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The First Crusade
Transcript of The First Crusade
Pope Urban II & Peter the Hermit
November 27th, 1095
Siege of Antioch
Crusaders continued to march to Antioch, which is located halfway between Constantinople and Jerusalem.
Pope Urban II
addresses a crowd in Clermont, France stating that he needed soldiers to help Byzantine Emperor,
Alexios I Komnenos
defend Constantinople against the Turks.
Why Did it Start?
Causes of the Crusades
The city of
was a Holy site for Christians because it housed the Church of the Holy Sepulchre--which commemorates the place of crucifixion and the burial of Jesus.
When the Saracans (Muslims) originally held
, they granted safe passage to Christians. But in 1065, the Turks took Jerusalem, resulting in the death of 3,000 Christians and the remaining Christians were tortured.
was the first Qiblah for Muslims - the place toward which Muslims turn in prayer.
First Quiblah for Muslims
Site of Night Journey and Ascension
Journey between one mosque to another, "This night journey further reinforced the link between Mecca and
as holy cities".
Political and social movements are occurring during this time as well as a reform movement within the papacy.
**The true cause of the First Crusade is still widely debated among historains**
During his journeys in France gathering men to fight,
Pope Urban II
gave many empowering speeches about the monstrosities that Christians were being faced with in Jerusalem.
'For your brethren who live in the east are in urgent need of your help, and you must hasten to give them the aid which has often been promised them. For, as most of you have heard, the Turks and Arabs have attacked them and conquered the territory of Romania as far west as the shore of the Mediterranean and the Hellespont. They have occupied more and more lands of those Christians and have overcome them in seven battles ... On this account I, or rather the Lord, beseech you as Christ's heralds to publish this everywhere and to persuade all people of whatever rank, foot-soldiers and knights, poor and rich, to carry aid promptly to those Christians and to destroy that vile race from the lands of our friends.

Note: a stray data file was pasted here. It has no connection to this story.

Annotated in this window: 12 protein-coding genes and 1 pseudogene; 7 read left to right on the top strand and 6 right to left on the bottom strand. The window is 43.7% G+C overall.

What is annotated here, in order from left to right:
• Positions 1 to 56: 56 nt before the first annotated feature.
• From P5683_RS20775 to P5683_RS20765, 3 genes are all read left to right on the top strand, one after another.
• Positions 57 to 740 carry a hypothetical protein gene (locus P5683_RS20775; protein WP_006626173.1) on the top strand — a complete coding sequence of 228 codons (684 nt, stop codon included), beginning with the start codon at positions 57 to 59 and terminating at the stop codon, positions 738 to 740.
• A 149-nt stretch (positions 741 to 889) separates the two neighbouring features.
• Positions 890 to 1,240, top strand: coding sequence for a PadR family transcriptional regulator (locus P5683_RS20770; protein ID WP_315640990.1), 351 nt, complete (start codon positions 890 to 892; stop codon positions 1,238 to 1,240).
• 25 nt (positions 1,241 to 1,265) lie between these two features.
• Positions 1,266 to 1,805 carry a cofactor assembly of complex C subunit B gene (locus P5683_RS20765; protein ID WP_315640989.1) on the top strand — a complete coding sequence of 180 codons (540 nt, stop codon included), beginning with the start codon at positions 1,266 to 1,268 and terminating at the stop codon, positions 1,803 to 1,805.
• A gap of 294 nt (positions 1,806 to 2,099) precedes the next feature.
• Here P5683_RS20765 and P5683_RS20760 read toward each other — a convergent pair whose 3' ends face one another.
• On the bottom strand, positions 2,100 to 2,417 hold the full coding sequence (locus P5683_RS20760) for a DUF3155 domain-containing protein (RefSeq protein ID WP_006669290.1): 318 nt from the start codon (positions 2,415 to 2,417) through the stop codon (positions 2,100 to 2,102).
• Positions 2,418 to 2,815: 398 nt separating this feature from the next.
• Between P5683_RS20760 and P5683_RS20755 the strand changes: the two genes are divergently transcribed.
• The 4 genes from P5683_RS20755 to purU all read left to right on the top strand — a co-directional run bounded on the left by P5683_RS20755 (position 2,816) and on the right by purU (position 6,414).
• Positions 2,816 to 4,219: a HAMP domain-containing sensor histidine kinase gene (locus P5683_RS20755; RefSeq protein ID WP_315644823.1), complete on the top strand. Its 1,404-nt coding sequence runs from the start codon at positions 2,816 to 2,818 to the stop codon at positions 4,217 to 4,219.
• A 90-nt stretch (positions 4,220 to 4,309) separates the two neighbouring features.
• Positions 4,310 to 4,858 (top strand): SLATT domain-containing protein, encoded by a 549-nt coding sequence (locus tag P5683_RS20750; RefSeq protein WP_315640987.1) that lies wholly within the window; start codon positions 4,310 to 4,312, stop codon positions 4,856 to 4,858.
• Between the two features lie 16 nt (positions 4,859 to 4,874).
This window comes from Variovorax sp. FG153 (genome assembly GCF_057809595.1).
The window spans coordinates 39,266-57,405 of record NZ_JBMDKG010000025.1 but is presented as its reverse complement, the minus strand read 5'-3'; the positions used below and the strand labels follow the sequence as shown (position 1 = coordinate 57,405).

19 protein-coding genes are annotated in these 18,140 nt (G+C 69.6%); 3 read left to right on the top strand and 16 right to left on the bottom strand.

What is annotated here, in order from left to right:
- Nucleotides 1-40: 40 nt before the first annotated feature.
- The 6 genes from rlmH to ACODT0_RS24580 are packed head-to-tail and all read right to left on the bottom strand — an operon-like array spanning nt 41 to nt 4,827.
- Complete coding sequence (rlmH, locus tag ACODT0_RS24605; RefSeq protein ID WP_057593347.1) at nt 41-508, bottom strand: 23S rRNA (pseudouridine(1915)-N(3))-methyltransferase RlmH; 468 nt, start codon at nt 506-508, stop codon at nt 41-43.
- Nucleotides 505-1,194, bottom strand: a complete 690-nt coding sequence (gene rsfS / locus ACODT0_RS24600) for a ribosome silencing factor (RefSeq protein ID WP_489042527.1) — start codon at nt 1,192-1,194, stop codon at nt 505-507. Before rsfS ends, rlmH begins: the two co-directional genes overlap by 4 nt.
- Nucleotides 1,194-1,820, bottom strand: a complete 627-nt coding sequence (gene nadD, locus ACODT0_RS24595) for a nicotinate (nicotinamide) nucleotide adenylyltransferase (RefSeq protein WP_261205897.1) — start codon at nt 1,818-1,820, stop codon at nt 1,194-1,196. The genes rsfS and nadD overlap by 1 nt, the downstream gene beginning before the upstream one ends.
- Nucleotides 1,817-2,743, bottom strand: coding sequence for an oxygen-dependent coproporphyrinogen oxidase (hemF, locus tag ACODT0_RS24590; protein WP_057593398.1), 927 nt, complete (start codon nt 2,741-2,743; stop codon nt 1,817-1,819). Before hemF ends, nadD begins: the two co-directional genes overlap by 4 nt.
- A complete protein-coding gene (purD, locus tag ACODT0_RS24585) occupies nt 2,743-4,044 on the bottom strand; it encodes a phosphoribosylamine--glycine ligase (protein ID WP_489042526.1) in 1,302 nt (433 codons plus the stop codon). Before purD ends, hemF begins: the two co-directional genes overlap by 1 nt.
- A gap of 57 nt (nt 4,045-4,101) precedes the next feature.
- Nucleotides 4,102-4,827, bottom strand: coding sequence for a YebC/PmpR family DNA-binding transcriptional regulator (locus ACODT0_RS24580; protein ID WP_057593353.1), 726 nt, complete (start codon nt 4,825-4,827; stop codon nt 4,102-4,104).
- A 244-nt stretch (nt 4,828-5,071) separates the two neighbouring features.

From Fulcher of Chartres, History of the Expedition to Jerusalem.
In further encouragement,
Pope Urban II
offered the volunteers Papal Indulgence: meaning that all of their sins would be forgotten if they fought.
The crowd found the speech so inspiring they started chanting
"Dieu li volt!"
meaning 'God wills it!'. Fabric crosses were then passed around the symbolize those who were willing to fight.
One of the most popular responses to
Pope Urban II's
cry for help was The People's Crusade, spearheaded by
Peter the Hermit
People joined him from all over, Peter would preach salvation if they were willing to fight for the cause.
It became the official symbol of the crusades.
Peter the Hermit
was a priest that preched many of the same idea's
Pope Urban II
had. He attracted many inexperienced followers, most of whom were unfortunately killed before meeting with the rest of the official crusaders.
Wikipedia contributors, "Peter the Hermit," Wikipedia, The Free Encyclopedia, http://en.wikipedia.org/w/index.php?title=Peter_the_Hermit&oldid=578114010 (accessed December 17, 2013).
Bishop Adhémar of Le Puy
Spiritual leader, "close confidant" to Pope Urban II, and exercised general rule over all of the armies.
Raymond IV of St Gilles, Count of Toulouse
In command of the most powerful faction, located in Southern France.
Godfrey of Bouillon
Hugh, Count of Vermandois
Robert, Duke of Normandy
Northern France, groups of Normans and Lotharingians (from Lorraine)
Bohemond, Duke of Taranto
In command of a large group of Normans from southern Italy.
Siege of Nicaea
Livre des Passages d'Outre-mer, of c 1490
The Crusades depart Europe in August of 1096.
They each took different paths to Constantinople, where they awaited further orders from
Historians are uncertain of the actual size of the Crusaders, but they know that Raymond had the largest party at about 8,500 infantry and 1,200 cavalry. They estimate that all of the Crusades combined total at 30,000–35,000 crusaders, including 5,000 cavalry.
The first target was Nicaea, which had been taken over by the Turks 10 years prior and was the location of their capital.
The crusaders attacked Nicaea with the help of the remaining forces of
Peter the Hermit
, and two generals and their men from the Byzantine Empire sent by
Both sides suffered heavy losses over a time period of two months. The crusaders saw little hope because they could not blockade the lake. It wasn't until
sent ships, which were then rolled on logs, that finally broke the city on June 18th.
Ambush at Dorylaeum
As the crusaders were heading towards Antioch, they split up into two different groups because their size was too large.
The Turks took advantage of this and attacked head on with more troops.
They sent for help, and Godfrey was able to break through the Turkish lines. The Turks, not expecting the hasty arrival of the French, retreated.